Johann Sebastian BACH (1685-1750)
Violin Sonata No.2 in A major, BWV1015 [18:32]
Violin Sonata No.4 in C minor BWV1017 [16:27]
Franz SCHUBERT (1797-1828)
Octet in F major, D803 (1824) [40:26]
George Enescu (violin)
Céliny Chailley-Richez (piano)
Ulysse Delecluse (clarinet); Georges Alès (violin); Fernand Oubradous (bassoon); Gaston Marchesini (cello); Jean Devémy (horn); Henri Moreau (double bass)
rec. live, 4 March 1951 (Bach), Studio RTF, Radiodiffusion-Télévision Française: 1 March 1951 (Schubert), Salle de l’ancien Conservatoire, Paris. Radiodiffusion-Télévision Française
MELOCLASSIC MC2028 [75:26]
The second release devoted to surviving French broadcasts made by George Enescu sees the great musician in the dual roles of soloist and ensemble player. His Bach discography is hereby expanded given the existence of these two Sonatas and it’s a rare opportunity to hear him in an expanded group performing Schubert’s Octet.
His solo Sonatas and Partitas have been reissued several times of late and the selfless and noble devotion paid to them by the ailing Enescu must compensate to some degree for his inevitable digital failings. The increasing ill health that he suffered took a terrible toll, and this January 1951 broadcast performance of the A major and C minor sonatas with a regular sonata partner of his, Céliny Chailley-Richez, reveals similar depredations. There is however that still-extant plangency of expression, that speaking directness of utterance that so ennobles his playing in, for instance, the opening Andante of the A major. Its succeeding movement shows only too graphically the many failings of technique and intonation, and though his tone has shrivelled since his pre-war heyday, and his trill in the third movement is essentially non-existent, he just about gets through the Presto finale. The companion sonata shows his resilience in the face of so many difficulties – in fact, given the circumstances, his playing is nothing short of heroic. It’s in these terms that one must view slow movements that he simply cannot sustain and that demarcate such a decline. This is the carapace of a once great reading. I suspect a lot of restoration work has been necessary. The sound is by no means excellent for the time but it is perfectly listenable and indeed more so.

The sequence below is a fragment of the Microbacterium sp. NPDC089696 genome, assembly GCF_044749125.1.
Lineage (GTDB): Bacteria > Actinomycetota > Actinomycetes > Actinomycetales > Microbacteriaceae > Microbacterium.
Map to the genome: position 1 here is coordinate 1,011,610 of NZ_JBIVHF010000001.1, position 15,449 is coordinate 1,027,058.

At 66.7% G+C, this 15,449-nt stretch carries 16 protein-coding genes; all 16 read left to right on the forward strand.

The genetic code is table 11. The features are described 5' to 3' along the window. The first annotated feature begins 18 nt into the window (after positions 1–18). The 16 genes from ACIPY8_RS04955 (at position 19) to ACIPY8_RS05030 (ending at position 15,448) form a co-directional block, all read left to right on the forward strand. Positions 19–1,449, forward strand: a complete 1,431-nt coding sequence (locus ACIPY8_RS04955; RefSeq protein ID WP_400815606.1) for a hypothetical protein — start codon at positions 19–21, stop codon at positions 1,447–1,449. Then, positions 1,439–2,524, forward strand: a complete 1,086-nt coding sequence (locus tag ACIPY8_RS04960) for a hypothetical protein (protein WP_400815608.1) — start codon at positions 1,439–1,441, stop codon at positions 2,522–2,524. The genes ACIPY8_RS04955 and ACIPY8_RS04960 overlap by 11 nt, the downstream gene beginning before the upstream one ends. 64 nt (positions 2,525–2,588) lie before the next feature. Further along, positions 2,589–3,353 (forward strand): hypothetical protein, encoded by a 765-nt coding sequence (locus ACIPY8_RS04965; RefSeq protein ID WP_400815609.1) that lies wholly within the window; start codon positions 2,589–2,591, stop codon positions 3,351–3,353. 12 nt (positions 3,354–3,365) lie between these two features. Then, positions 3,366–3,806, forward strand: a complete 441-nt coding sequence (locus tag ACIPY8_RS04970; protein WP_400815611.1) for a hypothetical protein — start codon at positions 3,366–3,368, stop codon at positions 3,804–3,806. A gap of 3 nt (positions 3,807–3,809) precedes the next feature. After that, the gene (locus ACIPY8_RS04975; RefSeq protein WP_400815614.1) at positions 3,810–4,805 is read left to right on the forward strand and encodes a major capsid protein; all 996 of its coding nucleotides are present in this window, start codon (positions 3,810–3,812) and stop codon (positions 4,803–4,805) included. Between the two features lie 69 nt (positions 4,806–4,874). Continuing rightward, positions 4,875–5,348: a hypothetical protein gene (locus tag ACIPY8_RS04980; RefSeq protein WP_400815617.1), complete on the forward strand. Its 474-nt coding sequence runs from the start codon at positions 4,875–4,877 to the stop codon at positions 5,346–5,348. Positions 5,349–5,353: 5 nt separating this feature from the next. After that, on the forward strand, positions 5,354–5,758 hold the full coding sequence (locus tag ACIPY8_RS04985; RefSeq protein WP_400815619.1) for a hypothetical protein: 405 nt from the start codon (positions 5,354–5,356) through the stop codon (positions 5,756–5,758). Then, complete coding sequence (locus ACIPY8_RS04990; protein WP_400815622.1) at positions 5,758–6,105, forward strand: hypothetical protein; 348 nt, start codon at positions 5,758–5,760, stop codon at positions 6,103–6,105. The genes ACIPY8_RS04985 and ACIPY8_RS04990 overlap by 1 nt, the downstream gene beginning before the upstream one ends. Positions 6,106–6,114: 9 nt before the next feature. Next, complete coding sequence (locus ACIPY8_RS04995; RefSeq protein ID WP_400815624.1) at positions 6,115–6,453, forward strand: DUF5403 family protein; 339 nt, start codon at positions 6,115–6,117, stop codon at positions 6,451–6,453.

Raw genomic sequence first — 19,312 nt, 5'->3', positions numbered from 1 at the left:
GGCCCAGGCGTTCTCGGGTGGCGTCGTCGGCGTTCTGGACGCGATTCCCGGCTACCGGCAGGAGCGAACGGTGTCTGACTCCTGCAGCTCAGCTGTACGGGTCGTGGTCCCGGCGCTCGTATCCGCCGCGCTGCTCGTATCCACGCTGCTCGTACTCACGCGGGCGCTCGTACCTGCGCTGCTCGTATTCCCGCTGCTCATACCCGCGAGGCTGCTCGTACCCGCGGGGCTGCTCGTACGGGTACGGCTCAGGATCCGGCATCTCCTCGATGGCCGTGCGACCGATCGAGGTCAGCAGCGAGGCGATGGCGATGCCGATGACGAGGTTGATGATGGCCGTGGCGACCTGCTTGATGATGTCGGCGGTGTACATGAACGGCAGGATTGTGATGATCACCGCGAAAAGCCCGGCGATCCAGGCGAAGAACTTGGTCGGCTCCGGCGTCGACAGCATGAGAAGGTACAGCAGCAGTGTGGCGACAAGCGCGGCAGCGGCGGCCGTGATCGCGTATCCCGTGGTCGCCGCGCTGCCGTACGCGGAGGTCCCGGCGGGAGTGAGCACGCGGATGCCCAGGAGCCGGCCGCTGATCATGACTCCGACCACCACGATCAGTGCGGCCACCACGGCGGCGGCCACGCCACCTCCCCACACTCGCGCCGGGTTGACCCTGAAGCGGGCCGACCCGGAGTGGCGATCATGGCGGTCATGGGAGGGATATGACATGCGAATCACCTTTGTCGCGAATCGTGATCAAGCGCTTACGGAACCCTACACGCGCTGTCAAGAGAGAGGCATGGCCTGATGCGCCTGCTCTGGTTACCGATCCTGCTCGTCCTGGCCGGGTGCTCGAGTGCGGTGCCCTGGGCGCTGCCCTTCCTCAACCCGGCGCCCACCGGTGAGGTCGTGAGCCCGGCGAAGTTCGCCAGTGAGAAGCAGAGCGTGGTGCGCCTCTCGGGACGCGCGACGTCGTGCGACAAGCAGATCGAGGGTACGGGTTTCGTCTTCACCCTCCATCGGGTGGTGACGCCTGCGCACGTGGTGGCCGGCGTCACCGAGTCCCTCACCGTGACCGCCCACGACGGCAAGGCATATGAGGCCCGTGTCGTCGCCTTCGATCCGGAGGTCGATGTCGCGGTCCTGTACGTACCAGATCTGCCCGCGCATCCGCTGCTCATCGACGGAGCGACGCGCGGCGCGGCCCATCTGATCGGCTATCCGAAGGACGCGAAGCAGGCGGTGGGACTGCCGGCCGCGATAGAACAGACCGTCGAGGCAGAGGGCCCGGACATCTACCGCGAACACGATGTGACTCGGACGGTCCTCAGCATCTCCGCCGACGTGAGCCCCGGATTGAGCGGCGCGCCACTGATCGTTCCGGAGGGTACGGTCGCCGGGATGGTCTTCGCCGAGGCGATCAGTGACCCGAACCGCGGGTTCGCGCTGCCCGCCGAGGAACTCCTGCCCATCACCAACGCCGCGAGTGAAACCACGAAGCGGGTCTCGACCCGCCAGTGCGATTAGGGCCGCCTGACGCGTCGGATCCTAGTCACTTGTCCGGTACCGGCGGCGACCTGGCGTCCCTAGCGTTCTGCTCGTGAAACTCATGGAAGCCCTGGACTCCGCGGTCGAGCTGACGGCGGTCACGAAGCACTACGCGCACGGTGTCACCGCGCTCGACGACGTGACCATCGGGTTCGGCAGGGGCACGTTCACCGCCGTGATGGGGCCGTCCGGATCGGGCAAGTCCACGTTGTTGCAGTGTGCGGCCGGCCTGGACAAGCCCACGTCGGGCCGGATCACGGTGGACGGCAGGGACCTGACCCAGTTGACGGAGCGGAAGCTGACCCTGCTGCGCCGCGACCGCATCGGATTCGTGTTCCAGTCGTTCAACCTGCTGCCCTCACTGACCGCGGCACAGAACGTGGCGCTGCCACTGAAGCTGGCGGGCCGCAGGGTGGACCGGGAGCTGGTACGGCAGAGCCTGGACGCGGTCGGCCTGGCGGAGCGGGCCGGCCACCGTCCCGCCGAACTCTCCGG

Two months later Enescu joined colleagues for a performance of the Octet. One big question strikes me straightaway: who is the violist? None is mentioned either in the track listing or the booklet’s otherwise valuable listing of Enescu’s French radio discography from 1948 to 1954. This includes his appearances as a violinist and also as a conductor.
There’s not much top to the sound but you get a real sense of the ensemble in this robust reading, shy of repeats, and with its attendant difficulties. One such is the spatially distant horn playing of Jean Devémy, who is somewhat wobbly in execution. Enescu is teamed with the experienced violinist Georges Alès, who made quite a few recordings on his own account. Fernand Oubradous is the distinguished bassoonist. The slow movement is played with warmth but there is bass frequency congestion at climaxes. That one omission still rankles, however; who is the violist?
No matter how vulnerable his health and his failing technique, surviving off-air Enescu performances are limited in number and the restoration of his French broadcasts is especially to be welcomed.